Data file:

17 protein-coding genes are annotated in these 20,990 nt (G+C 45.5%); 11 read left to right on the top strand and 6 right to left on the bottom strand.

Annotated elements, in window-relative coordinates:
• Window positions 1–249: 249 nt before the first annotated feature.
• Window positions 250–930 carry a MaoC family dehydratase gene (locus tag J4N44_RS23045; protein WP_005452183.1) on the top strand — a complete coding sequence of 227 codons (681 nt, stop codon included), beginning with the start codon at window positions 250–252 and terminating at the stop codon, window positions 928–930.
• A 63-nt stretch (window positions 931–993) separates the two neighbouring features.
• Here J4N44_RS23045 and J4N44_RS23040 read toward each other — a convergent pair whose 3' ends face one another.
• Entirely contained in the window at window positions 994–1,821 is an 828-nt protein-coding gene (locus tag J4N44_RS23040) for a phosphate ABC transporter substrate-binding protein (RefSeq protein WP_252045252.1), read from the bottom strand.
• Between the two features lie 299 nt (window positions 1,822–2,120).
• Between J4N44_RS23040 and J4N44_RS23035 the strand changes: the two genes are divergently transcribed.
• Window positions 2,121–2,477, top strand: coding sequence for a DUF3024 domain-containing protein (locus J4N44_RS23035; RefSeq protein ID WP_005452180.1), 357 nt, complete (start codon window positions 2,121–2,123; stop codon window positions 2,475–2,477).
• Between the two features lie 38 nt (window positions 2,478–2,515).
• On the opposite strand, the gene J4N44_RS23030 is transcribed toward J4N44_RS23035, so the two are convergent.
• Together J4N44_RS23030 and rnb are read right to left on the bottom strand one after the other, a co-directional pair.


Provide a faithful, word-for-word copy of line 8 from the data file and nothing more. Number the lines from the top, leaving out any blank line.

• Between the two features lie 299 nt (window positions 1,822–2,120).